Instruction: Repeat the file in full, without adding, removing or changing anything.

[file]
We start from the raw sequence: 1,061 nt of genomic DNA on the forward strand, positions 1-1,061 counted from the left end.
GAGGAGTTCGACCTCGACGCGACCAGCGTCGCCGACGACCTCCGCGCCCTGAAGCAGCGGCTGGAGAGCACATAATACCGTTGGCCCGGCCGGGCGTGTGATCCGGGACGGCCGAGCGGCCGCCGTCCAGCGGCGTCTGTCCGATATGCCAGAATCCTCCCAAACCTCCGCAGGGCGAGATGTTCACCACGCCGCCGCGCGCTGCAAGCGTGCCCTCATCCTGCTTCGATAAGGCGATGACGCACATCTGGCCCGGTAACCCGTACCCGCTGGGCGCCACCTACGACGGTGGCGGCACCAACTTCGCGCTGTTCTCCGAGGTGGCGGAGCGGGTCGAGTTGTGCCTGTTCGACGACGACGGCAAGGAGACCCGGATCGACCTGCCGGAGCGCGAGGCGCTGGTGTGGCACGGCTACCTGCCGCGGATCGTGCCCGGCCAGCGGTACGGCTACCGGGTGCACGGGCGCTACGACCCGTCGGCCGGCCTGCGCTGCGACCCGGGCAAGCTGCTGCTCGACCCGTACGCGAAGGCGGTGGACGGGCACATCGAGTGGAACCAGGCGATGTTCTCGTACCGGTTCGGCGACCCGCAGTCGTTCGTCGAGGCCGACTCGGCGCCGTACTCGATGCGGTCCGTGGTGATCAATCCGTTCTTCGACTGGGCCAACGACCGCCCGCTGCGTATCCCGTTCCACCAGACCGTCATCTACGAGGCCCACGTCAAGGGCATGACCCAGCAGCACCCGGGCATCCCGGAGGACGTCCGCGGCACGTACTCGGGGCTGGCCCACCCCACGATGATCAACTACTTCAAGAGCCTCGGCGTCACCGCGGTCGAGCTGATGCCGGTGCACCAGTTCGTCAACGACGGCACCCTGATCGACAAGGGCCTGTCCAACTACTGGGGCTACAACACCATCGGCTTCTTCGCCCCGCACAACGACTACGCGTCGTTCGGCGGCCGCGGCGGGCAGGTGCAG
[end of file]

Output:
We start from the raw sequence: 1,061 nt of genomic DNA on the forward strand, positions 1-1,061 counted from the left end.
GAGGAGTTCGACCTCGACGCGACCAGCGTCGCCGACGACCTCCGCGCCCTGAAGCAGCGGCTGGAGAGCACATAATACCGTTGGCCCGGCCGGGCGTGTGATCCGGGACGGCCGAGCGGCCGCCGTCCAGCGGCGTCTGTCCGATATGCCAGAATCCTCCCAAACCTCCGCAGGGCGAGATGTTCACCACGCCGCCGCGCGCTGCAAGCGTGCCCTCATCCTGCTTCGATAAGGCGATGACGCACATCTGGCCCGGTAACCCGTACCCGCTGGGCGCCACCTACGACGGTGGCGGCACCAACTTCGCGCTGTTCTCCGAGGTGGCGGAGCGGGTCGAGTTGTGCCTGTTCGACGACGACGGCAAGGAGACCCGGATCGACCTGCCGGAGCGCGAGGCGCTGGTGTGGCACGGCTACCTGCCGCGGATCGTGCCCGGCCAGCGGTACGGCTACCGGGTGCACGGGCGCTACGACCCGTCGGCCGGCCTGCGCTGCGACCCGGGCAAGCTGCTGCTCGACCCGTACGCGAAGGCGGTGGACGGGCACATCGAGTGGAACCAGGCGATGTTCTCGTACCGGTTCGGCGACCCGCAGTCGTTCGTCGAGGCCGACTCGGCGCCGTACTCGATGCGGTCCGTGGTGATCAATCCGTTCTTCGACTGGGCCAACGACCGCCCGCTGCGTATCCCGTTCCACCAGACCGTCATCTACGAGGCCCACGTCAAGGGCATGACCCAGCAGCACCCGGGCATCCCGGAGGACGTCCGCGGCACGTACTCGGGGCTGGCCCACCCCACGATGATCAACTACTTCAAGAGCCTCGGCGTCACCGCGGTCGAGCTGATGCCGGTGCACCAGTTCGTCAACGACGGCACCCTGATCGACAAGGGCCTGTCCAACTACTGGGGCTACAACACCATCGGCTTCTTCGCCCCGCACAACGACTACGCGTCGTTCGGCGGCCGCGGCGGGCAGGTGCAG